Abstract

Importance: When occupational therapists understand sensory processing preferences, they can create environments that promote participation.

Objective: To determine the sensory processing preferences of people with a psychiatric condition as measured by the Adolescent/Adult Sensory Profile (A/ASP).

Data Sources: PubMed, PsycINFO, ERIC, CINAHL, and OTseeker were searched from 2002 through January 2018.

Study Selection and Data Collection: Studies that included people with psychiatric conditions and measured sensory processing preferences using the A/ASP were included. Studies had to report means and standard deviations for all four A/ASP subscales. The retrospective analysis involved extracting sensory processing quadrant scores from each study and comparing these scores with the A/ASP norms by means of independent-samples t tests.

Findings: Five studies revealed a general pattern of greater sensory sensitivity, sensation avoiding, and low registration and less sensation seeking among people with a psychiatric condition. For each condition (schizophrenia, high risk for psychosis, bipolar disorder, major depressive disorder, posttraumatic stress, and obsessive–compulsive disorder), scores in at least two of the four sensory processing quadrants were significantly different from the normative scores, with some variability in sensory processing preferences across the psychiatric conditions.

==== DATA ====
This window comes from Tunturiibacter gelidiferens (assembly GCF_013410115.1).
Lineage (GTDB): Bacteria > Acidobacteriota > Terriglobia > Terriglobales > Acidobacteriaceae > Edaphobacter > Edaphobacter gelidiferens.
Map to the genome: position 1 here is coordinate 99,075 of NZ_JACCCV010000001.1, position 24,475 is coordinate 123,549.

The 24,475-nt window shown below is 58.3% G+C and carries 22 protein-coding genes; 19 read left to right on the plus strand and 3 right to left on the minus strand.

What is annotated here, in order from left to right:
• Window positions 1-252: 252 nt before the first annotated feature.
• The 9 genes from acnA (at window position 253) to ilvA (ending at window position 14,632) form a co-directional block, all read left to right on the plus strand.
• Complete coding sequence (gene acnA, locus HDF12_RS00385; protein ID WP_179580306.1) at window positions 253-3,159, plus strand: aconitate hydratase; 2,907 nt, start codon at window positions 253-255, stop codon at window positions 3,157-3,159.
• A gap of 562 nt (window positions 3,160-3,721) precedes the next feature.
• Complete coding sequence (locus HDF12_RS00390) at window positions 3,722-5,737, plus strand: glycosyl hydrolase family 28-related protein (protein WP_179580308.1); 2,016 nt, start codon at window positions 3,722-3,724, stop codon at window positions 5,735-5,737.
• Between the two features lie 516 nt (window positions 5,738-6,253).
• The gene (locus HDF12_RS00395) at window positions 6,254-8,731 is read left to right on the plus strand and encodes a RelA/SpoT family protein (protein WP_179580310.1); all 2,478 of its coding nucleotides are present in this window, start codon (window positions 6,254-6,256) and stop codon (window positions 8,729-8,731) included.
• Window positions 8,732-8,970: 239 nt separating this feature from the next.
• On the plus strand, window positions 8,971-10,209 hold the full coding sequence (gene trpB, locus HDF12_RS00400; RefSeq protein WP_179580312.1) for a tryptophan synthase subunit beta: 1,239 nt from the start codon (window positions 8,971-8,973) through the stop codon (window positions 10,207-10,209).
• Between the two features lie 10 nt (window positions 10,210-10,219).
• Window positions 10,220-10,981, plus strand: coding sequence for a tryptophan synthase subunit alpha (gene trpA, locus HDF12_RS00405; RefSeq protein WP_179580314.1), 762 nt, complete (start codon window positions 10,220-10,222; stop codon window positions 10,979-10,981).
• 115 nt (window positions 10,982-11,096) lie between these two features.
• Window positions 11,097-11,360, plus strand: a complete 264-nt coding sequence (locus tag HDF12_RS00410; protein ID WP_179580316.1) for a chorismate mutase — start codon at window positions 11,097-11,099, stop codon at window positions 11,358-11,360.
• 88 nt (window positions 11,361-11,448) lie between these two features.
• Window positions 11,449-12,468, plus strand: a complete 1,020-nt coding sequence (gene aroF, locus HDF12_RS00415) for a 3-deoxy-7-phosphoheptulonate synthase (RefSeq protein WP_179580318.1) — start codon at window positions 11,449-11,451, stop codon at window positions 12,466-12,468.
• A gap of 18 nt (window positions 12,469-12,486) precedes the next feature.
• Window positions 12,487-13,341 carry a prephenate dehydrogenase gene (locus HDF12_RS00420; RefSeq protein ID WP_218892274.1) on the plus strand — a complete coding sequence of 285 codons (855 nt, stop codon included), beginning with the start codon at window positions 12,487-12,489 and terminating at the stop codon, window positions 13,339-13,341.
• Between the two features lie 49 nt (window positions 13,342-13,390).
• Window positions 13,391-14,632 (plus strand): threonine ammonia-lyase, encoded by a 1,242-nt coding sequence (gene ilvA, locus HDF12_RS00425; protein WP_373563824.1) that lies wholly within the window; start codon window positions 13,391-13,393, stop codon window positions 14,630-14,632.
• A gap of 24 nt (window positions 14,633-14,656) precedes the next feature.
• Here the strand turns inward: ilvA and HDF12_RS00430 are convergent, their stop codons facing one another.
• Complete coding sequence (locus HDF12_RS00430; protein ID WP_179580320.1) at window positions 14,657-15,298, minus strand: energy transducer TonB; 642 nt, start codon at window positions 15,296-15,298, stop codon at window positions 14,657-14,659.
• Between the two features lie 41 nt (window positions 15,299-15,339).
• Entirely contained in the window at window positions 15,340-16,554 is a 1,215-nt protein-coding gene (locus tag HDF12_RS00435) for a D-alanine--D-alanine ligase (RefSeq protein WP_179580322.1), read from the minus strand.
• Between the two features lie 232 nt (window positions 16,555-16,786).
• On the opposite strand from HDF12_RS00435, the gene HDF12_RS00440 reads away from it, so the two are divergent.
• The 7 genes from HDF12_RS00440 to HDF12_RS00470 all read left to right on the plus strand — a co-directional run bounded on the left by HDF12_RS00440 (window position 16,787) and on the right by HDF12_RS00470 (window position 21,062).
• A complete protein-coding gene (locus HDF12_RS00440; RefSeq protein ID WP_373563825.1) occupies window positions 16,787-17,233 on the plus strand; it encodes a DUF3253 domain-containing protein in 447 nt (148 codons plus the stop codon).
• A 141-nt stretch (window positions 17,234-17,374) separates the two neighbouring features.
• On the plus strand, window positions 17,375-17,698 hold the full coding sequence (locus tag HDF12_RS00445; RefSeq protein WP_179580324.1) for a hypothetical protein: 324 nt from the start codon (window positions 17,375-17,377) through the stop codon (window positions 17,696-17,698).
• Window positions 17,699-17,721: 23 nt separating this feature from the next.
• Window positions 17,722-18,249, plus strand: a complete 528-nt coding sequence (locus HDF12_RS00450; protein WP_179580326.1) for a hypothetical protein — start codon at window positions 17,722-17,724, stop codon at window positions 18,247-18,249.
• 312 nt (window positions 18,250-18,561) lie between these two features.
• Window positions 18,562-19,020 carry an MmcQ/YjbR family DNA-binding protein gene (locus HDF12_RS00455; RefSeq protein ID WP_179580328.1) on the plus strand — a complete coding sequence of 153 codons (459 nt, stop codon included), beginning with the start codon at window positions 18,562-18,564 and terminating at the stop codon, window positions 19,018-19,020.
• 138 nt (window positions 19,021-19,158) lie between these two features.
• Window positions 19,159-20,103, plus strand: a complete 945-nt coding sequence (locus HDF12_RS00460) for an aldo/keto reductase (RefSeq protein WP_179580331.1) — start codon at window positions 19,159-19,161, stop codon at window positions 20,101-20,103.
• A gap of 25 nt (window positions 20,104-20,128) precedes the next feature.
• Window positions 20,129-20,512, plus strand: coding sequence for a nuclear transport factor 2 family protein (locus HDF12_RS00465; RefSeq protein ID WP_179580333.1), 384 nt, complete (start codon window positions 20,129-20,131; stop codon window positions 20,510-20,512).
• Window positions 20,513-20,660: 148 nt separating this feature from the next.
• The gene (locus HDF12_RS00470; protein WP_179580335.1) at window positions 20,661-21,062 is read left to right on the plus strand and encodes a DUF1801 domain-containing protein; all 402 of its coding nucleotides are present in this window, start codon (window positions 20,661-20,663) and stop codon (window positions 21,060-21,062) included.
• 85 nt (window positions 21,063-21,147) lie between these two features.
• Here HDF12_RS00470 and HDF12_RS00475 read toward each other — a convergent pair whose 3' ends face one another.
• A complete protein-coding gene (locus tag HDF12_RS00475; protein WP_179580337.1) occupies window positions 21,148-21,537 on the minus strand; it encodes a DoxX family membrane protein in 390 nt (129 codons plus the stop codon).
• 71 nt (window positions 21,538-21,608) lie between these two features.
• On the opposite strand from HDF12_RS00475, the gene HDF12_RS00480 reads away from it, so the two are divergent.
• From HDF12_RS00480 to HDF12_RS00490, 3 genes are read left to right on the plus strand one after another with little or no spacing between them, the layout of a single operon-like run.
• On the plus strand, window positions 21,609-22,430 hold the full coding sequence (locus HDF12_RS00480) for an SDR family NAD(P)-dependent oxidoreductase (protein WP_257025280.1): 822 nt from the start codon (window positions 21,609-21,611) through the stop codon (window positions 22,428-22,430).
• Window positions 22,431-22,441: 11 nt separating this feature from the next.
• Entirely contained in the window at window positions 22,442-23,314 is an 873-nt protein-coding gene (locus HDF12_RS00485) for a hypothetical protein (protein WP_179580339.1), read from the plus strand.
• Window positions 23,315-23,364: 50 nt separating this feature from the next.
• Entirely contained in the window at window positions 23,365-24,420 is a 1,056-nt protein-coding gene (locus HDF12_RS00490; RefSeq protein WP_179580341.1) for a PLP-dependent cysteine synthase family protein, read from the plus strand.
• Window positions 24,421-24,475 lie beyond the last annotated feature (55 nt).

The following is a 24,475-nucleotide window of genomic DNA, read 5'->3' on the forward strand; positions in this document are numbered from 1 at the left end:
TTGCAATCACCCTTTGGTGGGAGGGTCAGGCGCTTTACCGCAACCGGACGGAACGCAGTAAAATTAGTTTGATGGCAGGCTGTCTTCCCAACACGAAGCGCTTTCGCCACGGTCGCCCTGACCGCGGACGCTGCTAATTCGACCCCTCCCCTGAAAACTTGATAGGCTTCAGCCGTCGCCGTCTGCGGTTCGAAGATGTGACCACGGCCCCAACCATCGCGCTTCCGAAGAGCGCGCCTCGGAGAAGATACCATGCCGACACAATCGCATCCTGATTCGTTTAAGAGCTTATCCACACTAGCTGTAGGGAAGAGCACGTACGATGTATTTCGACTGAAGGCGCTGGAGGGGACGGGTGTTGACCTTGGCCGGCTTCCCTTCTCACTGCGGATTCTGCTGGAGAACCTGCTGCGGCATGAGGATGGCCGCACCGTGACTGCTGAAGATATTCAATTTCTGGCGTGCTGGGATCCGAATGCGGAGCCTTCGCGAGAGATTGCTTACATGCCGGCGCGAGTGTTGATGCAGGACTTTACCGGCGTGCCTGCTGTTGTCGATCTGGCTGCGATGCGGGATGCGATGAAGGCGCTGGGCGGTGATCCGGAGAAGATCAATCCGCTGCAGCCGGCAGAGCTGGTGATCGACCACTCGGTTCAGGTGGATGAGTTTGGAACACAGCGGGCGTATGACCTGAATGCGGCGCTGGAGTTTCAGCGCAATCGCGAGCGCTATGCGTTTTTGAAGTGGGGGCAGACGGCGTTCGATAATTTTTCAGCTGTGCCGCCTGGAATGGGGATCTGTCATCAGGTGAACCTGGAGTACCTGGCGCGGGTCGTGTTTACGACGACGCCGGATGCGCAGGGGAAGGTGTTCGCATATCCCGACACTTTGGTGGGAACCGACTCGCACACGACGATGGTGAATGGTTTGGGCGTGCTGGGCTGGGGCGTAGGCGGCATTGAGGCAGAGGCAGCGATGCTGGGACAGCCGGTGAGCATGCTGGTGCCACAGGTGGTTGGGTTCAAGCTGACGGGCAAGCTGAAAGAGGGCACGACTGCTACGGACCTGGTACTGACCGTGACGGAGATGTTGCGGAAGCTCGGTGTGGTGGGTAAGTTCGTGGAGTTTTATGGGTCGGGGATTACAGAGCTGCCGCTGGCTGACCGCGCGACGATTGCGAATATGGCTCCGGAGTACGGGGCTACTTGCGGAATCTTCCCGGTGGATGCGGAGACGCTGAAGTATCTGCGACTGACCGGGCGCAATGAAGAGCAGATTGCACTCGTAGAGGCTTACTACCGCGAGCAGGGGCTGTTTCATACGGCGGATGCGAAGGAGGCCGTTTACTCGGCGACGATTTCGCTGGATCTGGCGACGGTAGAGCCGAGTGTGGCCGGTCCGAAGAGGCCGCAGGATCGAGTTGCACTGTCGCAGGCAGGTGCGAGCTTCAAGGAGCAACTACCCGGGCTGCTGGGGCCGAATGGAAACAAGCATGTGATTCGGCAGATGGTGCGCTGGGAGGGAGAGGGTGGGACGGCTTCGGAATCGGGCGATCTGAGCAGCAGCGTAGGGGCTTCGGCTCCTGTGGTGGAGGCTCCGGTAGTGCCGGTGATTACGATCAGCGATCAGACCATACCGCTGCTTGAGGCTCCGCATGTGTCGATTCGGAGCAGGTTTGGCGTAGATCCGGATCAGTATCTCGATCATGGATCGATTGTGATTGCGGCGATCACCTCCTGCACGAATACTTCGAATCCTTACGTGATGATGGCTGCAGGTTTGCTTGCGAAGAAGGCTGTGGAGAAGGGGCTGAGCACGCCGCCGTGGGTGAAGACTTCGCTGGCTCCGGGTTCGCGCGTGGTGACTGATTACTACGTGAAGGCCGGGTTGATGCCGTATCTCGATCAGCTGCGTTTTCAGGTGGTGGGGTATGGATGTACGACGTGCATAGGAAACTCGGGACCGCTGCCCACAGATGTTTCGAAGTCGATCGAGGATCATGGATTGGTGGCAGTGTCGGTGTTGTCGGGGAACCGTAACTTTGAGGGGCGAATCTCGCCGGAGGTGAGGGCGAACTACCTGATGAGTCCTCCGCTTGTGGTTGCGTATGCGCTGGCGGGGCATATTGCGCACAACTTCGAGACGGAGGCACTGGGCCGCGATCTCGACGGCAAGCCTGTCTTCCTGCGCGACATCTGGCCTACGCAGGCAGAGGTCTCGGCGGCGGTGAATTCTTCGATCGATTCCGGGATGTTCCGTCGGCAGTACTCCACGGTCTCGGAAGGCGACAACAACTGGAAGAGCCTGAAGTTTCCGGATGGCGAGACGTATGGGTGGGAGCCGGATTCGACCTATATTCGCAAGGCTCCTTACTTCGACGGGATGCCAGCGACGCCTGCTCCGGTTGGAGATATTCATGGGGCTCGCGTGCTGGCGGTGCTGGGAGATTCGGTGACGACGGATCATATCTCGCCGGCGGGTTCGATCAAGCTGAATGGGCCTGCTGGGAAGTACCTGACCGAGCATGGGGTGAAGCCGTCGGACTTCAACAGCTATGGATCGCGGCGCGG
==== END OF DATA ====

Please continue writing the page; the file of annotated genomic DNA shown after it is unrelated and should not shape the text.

Conclusions and Relevance: The sensory processing preferences of people with a psychiatric condition differ from those of the normative sample. This research can lead to condition-specific sensory-based interventions targeting a person’s specific sensory needs in the context of occupational performance.

What This Article Adds: This article provides new information that compares and contrasts the sensory processing preferences of people with different types of psychiatric conditions. This information can be useful in treatment planning.

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